100 Years of the Fed

6 11 2013

The public loves anniversaries. For historians interested in disseminating their research to people outside of the academy, anniversaries are “teachable moments.” The centenary of the Federal Reserve, which was created in 1913, is certainly turning into such an occasion.  For instance, the Cato Institute’s blog will be hosting a discussion this month about the Fed’s performance over the century.  This discussion at Cato Unbound has already begun with a lead essay by Gerald P. O’Driscoll. The blog will soon post Reaction Essays by Lawrence H. White (6 November); Scott Sumner (8 November), and Jerry L. Jordan (11 November).

 

All of these authors are libertarian, which is to be expected, since it is a Cato blog after all. I was, however, disappointed by the fact that none of these four authors are economic historians or historians. Perhaps Cato could have tried harder to find a libertarian historian or political scientist capable of writing about this topic.  Doing so would have injected a more interdisciplinary element to the discussion.

 

Richard E. Sylla, Henry Kaufman Professor of the History of Financial Institutions and Markets at New York University’s Stern School of Business,  has recently released a list of the top six leaders in the history of the Fed.  Sylla’s list includes William G. McAdoo,  Benjamin Strong, Marriner Stoddard Eccles, William McChesney Martin, Jr., Paul A. Volcker, and, of course, Alan Greenspan.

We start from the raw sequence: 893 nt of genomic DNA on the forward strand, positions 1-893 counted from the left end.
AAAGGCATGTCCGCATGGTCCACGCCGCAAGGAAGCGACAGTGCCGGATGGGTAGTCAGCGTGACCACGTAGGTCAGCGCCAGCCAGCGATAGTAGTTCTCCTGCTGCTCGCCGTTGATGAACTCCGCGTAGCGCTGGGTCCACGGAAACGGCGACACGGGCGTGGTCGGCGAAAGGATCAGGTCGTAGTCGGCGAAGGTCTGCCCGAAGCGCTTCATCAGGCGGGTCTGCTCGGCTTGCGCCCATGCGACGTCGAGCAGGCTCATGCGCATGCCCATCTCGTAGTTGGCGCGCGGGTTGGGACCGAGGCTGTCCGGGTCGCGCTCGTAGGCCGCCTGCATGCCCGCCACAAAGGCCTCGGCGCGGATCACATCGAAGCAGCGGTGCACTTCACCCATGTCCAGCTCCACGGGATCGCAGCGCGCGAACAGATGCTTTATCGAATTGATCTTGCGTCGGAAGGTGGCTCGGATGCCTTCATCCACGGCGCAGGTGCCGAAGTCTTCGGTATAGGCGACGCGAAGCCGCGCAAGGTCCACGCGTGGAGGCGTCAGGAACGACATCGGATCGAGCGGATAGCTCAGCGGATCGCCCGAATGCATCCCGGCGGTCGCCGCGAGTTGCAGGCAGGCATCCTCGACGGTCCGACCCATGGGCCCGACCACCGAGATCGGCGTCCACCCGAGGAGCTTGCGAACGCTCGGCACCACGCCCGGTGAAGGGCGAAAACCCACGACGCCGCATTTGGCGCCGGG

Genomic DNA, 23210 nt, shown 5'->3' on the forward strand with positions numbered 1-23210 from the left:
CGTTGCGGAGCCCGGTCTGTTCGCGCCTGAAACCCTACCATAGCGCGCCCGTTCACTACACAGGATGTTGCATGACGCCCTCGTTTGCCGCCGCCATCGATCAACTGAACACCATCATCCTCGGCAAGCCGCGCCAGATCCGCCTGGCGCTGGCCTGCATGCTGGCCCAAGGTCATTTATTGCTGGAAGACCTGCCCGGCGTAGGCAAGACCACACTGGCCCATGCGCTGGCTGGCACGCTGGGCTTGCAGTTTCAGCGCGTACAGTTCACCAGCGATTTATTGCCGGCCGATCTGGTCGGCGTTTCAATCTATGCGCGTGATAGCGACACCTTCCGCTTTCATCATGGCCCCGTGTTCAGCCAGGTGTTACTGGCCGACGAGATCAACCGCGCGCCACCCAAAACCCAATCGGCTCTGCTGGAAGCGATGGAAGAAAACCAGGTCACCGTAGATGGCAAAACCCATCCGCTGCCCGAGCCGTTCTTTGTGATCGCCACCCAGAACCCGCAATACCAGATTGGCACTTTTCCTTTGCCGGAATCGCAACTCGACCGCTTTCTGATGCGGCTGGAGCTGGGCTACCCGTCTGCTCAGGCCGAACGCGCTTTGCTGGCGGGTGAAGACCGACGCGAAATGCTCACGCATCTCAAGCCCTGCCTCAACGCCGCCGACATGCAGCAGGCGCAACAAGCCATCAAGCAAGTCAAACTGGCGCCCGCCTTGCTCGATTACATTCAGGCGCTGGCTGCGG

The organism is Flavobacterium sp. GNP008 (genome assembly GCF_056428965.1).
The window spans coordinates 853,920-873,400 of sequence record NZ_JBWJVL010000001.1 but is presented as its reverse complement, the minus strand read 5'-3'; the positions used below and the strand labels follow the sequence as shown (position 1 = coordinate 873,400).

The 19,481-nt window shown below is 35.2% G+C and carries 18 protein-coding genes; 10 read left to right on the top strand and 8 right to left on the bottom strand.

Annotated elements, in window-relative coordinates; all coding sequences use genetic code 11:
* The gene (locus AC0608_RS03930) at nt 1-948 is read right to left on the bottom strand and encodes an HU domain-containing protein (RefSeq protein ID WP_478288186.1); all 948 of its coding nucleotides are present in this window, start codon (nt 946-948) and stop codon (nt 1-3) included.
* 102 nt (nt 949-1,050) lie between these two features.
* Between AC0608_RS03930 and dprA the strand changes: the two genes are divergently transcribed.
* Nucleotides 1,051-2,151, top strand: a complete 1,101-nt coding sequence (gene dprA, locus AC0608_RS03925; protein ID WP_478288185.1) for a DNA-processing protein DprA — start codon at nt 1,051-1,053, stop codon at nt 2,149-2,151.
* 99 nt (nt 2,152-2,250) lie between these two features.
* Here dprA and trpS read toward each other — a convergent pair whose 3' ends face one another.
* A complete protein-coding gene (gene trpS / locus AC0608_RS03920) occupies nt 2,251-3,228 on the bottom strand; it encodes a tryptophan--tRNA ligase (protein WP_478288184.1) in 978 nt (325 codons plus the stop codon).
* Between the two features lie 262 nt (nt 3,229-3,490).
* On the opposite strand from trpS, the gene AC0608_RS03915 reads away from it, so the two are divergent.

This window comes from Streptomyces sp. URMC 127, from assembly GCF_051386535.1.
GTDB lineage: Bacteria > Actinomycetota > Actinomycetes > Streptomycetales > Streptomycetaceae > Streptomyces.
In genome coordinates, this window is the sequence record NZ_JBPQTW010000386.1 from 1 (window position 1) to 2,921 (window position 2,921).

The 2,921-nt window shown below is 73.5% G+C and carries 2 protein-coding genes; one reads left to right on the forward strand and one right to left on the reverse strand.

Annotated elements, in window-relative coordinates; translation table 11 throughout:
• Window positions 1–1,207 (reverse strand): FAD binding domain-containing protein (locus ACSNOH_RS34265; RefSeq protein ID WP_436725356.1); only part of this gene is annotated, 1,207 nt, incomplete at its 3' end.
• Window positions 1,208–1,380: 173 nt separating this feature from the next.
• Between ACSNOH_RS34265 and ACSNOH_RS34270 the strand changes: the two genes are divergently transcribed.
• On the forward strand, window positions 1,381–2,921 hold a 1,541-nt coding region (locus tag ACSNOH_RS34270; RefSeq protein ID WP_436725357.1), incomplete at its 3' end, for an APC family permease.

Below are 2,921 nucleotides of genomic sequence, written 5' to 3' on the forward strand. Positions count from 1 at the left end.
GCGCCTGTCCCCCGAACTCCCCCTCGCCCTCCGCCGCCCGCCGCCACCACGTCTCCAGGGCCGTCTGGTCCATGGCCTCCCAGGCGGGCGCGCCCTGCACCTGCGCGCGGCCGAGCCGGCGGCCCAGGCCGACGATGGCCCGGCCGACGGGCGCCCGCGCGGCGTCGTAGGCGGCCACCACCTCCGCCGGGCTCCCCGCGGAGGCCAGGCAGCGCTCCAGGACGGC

Benjamin Strong

Personally, I think that Strong was the most important of these individuals. Strong had a very good working relations with his counterparts in the world’s other major central banks. (He was very close to Montagu Norman at the Bank of England).

As Liaquat Ahamed has demonstrated in a recent work of popular history, Strong’s untimely death in 1928 created a vacuum and made  it difficult to coordinate an international response to the bank failures that followed the Crash of 1929. Although there are dangers in attributing too much importance to individuals in financial history, or indeed any branch of history, I think one can support the thesis that Strong was an important player and that his premature death had a greater social impact than, say, the death of Warren Harding.

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